16 October 2018
We have previously reported on FRAND guidance from other jurisdictions outside of Europe, such as those published in South Korea a couple of years ago (see here), as well as on EU initiatives, such as last year’s Commission Communication (see our comments here). Earlier this year, the Japan Patent Office (“JPO”) published a “Guide to Licensing Negotiations Involving Standard Essential Patents”, which aims to shed light on key topics concerning FRAND licensing. It provides a useful summary of licensing negotiations and royalty calculations for standard essential patents (“SEPs”), including taking into account the possible implications of the rise of the Internet of Things on future FRAND-based negotiations.
The Guide focusses on the “two aspects of FRAND”: the negotiation process itself, and the terms of the resulting licence agreement.
For the first aspect, it gives advice on how to negotiate in good faith, from the perspectives of both the patent holders and the implementers of patented technology. It also sets out actions that it suggests are likely to increase the efficiency of FRAND licensing negotiations, including around timing and issues such as the level of the supply chain at which negotiations should take place. Generally, the Guidelines limit themselves to outlining the issues, and are far from prescriptive. However, the footnotes provide useful examples of cases from around the world that demonstrate how courts have dealt with particular aspects of these negotiations, including Unwired Planet v Huawei ( EWHC 711 (Pat)) and Huawei v ZTE (Case C-170/13  CJEU), which we have reported on previously (see, for example, here and here). Indeed, the licensing negotiation methods proposed are closely aligned to the perspective of the Court of Justice.
For the second aspect of FRAND, namely the terms of the licence, the Guide focusses predominantly on different ways of calculating a FRAND royalty, including the “top-down” and “bottom-up” approaches for calculating the royalty rate. It also sets out the advantages and disadvantages of using the smallest saleable patent practising unit compared to the entire market value as the royalty base, a subject that has sparked debate in recent years with the emergence of new technology such as smart phones and connected vehicles.
Of particular note is the fact that the JPO’s Trial and Appeal Department now provides non-binding advisory opinions in relation to the technical scope of a patented invention. Also, since April 2018 the JPO has been offering opinions to parties in disagreement over the essentiality of a patent. This appears to be in line with an increased emphasis in Japan on arbitration and alternative dispute resolution: in June 2018, it was announced that Asia’s first international arbitration centre specialising in patent disputes would be opening in Tokyo later in the year (see here).
From the European perspective, the global reach of the Japanese guide is of note: drawing on case law from around the world, it suggests that different national approaches to FRAND can be unified. For the authors, it is too soon to assume that there is a consistent global approach of FRAND. Recent announcements from US policy-makers, for example, suggest that the approach to the balance to be struck between licensor and licensee may be changing in a way which differs from that seen in Europe (compare and contrast, for example, Assistant AG Delrahim’s rejection of the role of antitrust in FRAND violations which appears likely to favour licensors, evident desire for balance between licensor and licensee interests in most of the European Commission’s recent statements.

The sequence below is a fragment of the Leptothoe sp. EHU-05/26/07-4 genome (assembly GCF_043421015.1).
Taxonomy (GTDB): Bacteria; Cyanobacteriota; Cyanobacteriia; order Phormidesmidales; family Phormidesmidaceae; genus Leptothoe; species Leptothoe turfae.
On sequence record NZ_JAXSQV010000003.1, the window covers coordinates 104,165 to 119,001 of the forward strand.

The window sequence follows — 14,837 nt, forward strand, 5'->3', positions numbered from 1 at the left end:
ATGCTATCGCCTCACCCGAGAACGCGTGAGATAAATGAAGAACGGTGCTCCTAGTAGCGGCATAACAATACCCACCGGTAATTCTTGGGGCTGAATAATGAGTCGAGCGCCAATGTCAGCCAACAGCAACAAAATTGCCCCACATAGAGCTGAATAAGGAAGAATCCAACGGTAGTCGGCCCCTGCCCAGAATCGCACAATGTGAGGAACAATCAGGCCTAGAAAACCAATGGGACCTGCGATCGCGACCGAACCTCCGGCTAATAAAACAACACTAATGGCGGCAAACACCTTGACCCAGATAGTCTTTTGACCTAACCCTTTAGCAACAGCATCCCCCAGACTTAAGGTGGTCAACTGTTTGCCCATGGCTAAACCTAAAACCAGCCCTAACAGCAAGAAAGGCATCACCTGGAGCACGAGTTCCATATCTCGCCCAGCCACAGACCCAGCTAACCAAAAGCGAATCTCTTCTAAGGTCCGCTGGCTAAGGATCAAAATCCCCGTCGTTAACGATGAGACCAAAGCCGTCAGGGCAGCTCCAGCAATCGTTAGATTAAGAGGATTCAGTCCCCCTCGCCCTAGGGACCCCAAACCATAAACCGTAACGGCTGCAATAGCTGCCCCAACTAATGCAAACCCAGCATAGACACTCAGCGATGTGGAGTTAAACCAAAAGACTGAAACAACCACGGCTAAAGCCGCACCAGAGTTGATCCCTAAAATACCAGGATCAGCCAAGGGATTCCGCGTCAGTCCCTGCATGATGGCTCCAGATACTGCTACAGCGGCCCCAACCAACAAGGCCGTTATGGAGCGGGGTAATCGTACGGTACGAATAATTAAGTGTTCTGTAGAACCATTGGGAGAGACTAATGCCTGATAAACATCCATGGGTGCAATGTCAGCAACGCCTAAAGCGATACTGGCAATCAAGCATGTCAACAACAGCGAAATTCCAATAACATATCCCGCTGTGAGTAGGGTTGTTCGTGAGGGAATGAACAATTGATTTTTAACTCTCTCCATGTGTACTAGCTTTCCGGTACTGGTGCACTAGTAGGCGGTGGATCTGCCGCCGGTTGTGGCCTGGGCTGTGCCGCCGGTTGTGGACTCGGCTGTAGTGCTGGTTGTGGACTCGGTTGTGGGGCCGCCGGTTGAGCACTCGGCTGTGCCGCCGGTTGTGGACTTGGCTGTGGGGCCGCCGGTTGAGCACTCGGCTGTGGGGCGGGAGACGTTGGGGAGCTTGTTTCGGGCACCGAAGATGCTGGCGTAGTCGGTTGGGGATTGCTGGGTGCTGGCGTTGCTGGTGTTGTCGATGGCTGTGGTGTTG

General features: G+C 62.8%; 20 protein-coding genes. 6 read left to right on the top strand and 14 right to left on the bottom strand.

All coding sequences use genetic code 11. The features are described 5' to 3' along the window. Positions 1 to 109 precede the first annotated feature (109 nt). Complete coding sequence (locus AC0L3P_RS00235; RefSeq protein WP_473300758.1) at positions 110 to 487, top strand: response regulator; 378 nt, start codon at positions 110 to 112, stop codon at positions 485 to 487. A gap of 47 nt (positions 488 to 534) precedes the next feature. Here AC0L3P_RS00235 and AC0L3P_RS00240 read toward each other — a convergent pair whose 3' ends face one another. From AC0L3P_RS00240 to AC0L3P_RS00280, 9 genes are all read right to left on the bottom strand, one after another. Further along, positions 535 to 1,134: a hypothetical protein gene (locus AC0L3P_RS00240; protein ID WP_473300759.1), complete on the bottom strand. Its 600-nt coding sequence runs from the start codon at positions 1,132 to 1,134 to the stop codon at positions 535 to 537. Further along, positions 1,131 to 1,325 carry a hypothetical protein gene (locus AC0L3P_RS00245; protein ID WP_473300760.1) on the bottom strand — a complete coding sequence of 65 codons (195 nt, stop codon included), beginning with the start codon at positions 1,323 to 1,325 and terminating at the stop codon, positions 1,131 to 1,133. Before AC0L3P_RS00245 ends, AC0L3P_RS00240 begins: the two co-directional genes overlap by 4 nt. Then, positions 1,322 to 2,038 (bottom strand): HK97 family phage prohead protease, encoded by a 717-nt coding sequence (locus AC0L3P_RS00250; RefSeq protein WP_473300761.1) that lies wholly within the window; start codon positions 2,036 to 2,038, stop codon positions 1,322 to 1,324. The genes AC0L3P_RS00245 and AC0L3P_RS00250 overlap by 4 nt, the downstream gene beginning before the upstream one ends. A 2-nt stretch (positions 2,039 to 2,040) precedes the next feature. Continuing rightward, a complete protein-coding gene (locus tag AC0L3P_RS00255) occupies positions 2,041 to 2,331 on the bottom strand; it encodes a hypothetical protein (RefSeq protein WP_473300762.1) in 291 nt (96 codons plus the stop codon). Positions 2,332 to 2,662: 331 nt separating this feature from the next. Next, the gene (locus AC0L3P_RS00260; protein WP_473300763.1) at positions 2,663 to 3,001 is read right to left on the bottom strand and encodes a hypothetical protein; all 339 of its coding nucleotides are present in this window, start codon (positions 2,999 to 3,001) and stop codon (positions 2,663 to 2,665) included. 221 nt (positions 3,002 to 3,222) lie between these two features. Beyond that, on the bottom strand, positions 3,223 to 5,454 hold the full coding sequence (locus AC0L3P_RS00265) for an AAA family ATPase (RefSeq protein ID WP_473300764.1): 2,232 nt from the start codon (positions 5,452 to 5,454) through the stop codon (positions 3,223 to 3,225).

Nevertheless, for those with an interest in FRAND issues, the JPO Guide is well worth reading for an overview of the key considerations for parties engaged in SEP licensing negotiations. The JPO has stated that it aims to keep the Guide updated regularly, with contributions from experts from around the world.
16 February 2018
CRISPR-Cas9 is heralded as a revolutionary gene editing technology that is regularly hitting the headlines for both its scientific promise and fiercely fought patent wars. Our colleagues have written extensively on these aspects (see here and here), but in this blog, we focus on the competition law issues which surround the growing trend for the creation of patent pools in the life sciences sector. The creation of the CRISPR patent pool was announced last spring by MPEG LA, an organisation well-known for creating patent pools for consumer electronics. Thus far, only the Broad Institute has publically revealed that it has submitted patents for evaluation. Patent pools can be subject to anti-trust scrutiny. Both the European and US competition authorities have provided guidance on this issue – see section 4.4 of the European Commission’s Technology Transfer Guidelines and section 5.5 of the US DOJ’s IP Licensing Antitrust Guidelines. These guidelines recognise the pro-competitive benefits of patent pools which can help integrate complementary technologies, reduce transaction costs, and limit cumulative royalties. In this case, there appears to be a clear pro-competitive benefit in offering a single licence for CRISPR technology as there currently exists a complex web of relevant patents that is growing by around 100 new patent families each month. Having said that, the competition authorities on both sides of the Atlantic also identify a number of competition law risks – namely, the risk of collusion, price fixing or foreclosure of alternative technologies. Indeed, the European Commission has previously investigated a patent pool for non-invasive prenatal testing (see our commentary here). The authorities’ guidance suggests principles which can reduce this risk. In particular, the European Commission suggests that: